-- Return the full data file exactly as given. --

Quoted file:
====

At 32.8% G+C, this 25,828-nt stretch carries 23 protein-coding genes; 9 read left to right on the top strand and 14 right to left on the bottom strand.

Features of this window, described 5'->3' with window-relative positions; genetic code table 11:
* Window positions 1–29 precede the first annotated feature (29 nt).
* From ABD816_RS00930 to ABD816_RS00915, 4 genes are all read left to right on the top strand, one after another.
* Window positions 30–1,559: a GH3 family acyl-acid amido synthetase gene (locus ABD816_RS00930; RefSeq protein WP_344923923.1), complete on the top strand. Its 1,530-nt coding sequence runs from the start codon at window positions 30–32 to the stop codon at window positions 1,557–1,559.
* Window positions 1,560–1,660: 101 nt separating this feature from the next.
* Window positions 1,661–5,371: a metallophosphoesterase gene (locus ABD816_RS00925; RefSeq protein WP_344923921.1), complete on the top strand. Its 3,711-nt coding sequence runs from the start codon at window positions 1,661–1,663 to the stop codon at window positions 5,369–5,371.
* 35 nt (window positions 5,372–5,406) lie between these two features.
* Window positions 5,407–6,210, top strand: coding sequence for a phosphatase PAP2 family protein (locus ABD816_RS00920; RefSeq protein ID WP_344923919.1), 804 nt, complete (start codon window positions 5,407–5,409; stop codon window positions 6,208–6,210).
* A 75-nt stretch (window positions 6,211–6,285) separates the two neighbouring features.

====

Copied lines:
At 32.8% G+C, this 25,828-nt stretch carries 23 protein-coding genes; 9 read left to right on the top strand and 14 right to left on the bottom strand.

Features of this window, described 5'->3' with window-relative positions; genetic code table 11:
* Window positions 1–29 precede the first annotated feature (29 nt).
* From ABD816_RS00930 to ABD816_RS00915, 4 genes are all read left to right on the top strand, one after another.
* Window positions 30–1,559: a GH3 family acyl-acid amido synthetase gene (locus ABD816_RS00930; RefSeq protein WP_344923923.1), complete on the top strand. Its 1,530-nt coding sequence runs from the start codon at window positions 30–32 to the stop codon at window positions 1,557–1,559.
* Window positions 1,560–1,660: 101 nt separating this feature from the next.
* Window positions 1,661–5,371: a metallophosphoesterase gene (locus ABD816_RS00925; RefSeq protein WP_344923921.1), complete on the top strand. Its 3,711-nt coding sequence runs from the start codon at window positions 1,661–1,663 to the stop codon at window positions 5,369–5,371.
* 35 nt (window positions 5,372–5,406) lie between these two features.
* Window positions 5,407–6,210, top strand: coding sequence for a phosphatase PAP2 family protein (locus ABD816_RS00920; RefSeq protein ID WP_344923919.1), 804 nt, complete (start codon window positions 5,407–5,409; stop codon window positions 6,208–6,210).
* A 75-nt stretch (window positions 6,211–6,285) separates the two neighbouring features.